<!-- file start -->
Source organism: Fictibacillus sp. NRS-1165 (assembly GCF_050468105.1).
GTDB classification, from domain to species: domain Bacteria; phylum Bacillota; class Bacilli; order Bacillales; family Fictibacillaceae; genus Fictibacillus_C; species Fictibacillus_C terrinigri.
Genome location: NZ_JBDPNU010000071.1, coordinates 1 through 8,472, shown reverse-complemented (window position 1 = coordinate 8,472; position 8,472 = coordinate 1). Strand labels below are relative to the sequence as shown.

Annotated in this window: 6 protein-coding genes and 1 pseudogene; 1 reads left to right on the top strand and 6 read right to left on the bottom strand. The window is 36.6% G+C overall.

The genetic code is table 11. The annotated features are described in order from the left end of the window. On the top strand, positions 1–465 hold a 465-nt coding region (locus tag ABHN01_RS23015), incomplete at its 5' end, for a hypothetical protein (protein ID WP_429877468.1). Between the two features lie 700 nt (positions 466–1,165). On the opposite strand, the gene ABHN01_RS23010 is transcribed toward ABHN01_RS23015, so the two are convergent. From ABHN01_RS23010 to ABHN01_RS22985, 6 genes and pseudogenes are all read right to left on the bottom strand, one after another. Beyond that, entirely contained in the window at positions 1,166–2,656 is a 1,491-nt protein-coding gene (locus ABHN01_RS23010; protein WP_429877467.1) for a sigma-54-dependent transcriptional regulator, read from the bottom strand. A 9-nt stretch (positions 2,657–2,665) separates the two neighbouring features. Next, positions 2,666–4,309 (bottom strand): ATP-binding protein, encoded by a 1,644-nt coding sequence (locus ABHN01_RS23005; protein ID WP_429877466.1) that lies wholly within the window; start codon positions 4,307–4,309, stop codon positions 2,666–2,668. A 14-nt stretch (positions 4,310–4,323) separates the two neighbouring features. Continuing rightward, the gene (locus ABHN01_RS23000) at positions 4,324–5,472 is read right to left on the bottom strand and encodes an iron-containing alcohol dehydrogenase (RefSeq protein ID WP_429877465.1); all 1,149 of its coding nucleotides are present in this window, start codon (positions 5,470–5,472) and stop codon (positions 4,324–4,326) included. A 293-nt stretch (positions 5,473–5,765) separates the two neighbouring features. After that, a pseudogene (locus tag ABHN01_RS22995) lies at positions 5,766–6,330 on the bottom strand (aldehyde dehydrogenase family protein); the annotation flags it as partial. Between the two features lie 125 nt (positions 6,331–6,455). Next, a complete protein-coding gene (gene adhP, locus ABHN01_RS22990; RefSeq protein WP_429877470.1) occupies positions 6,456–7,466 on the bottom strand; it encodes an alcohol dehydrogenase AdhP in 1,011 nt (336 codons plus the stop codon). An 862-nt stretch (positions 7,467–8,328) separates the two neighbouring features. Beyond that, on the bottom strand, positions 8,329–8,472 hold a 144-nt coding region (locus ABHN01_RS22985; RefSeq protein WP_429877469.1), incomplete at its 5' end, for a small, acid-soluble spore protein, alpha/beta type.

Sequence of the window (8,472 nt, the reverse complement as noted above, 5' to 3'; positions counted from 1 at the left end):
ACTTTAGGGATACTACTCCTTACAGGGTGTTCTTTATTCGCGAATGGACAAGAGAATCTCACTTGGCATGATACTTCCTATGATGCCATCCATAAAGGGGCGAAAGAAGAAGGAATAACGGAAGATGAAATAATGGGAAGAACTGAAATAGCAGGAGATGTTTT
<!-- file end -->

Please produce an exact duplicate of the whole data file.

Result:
Source organism: Fictibacillus sp. NRS-1165 (assembly GCF_050468105.1).
GTDB classification, from domain to species: domain Bacteria; phylum Bacillota; class Bacilli; order Bacillales; family Fictibacillaceae; genus Fictibacillus_C; species Fictibacillus_C terrinigri.
Genome location: NZ_JBDPNU010000071.1, coordinates 1 through 8,472, shown reverse-complemented (window position 1 = coordinate 8,472; position 8,472 = coordinate 1). Strand labels below are relative to the sequence as shown.

Annotated in this window: 6 protein-coding genes and 1 pseudogene; 1 reads left to right on the top strand and 6 read right to left on the bottom strand. The window is 36.6% G+C overall.

The genetic code is table 11. The annotated features are described in order from the left end of the window. On the top strand, positions 1–465 hold a 465-nt coding region (locus tag ABHN01_RS23015), incomplete at its 5' end, for a hypothetical protein (protein ID WP_429877468.1). Between the two features lie 700 nt (positions 466–1,165). On the opposite strand, the gene ABHN01_RS23010 is transcribed toward ABHN01_RS23015, so the two are convergent. From ABHN01_RS23010 to ABHN01_RS22985, 6 genes and pseudogenes are all read right to left on the bottom strand, one after another. Beyond that, entirely contained in the window at positions 1,166–2,656 is a 1,491-nt protein-coding gene (locus ABHN01_RS23010; protein WP_429877467.1) for a sigma-54-dependent transcriptional regulator, read from the bottom strand. A 9-nt stretch (positions 2,657–2,665) separates the two neighbouring features. Next, positions 2,666–4,309 (bottom strand): ATP-binding protein, encoded by a 1,644-nt coding sequence (locus ABHN01_RS23005; protein ID WP_429877466.1) that lies wholly within the window; start codon positions 4,307–4,309, stop codon positions 2,666–2,668. A 14-nt stretch (positions 4,310–4,323) separates the two neighbouring features. Continuing rightward, the gene (locus ABHN01_RS23000) at positions 4,324–5,472 is read right to left on the bottom strand and encodes an iron-containing alcohol dehydrogenase (RefSeq protein ID WP_429877465.1); all 1,149 of its coding nucleotides are present in this window, start codon (positions 5,470–5,472) and stop codon (positions 4,324–4,326) included. A 293-nt stretch (positions 5,473–5,765) separates the two neighbouring features. After that, a pseudogene (locus tag ABHN01_RS22995) lies at positions 5,766–6,330 on the bottom strand (aldehyde dehydrogenase family protein); the annotation flags it as partial. Between the two features lie 125 nt (positions 6,331–6,455). Next, a complete protein-coding gene (gene adhP, locus ABHN01_RS22990; RefSeq protein WP_429877470.1) occupies positions 6,456–7,466 on the bottom strand; it encodes an alcohol dehydrogenase AdhP in 1,011 nt (336 codons plus the stop codon). An 862-nt stretch (positions 7,467–8,328) separates the two neighbouring features. Beyond that, on the bottom strand, positions 8,329–8,472 hold a 144-nt coding region (locus ABHN01_RS22985; RefSeq protein WP_429877469.1), incomplete at its 5' end, for a small, acid-soluble spore protein, alpha/beta type.

Sequence of the window (8,472 nt, the reverse complement as noted above, 5' to 3'; positions counted from 1 at the left end):
ACTTTAGGGATACTACTCCTTACAGGGTGTTCTTTATTCGCGAATGGACAAGAGAATCTCACTTGGCATGATACTTCCTATGATGCCATCCATAAAGGGGCGAAAGAAGAAGGAATAACGGAAGATGAAATAATGGGAAGAACTGAAATAGCAGGAGATGTTTT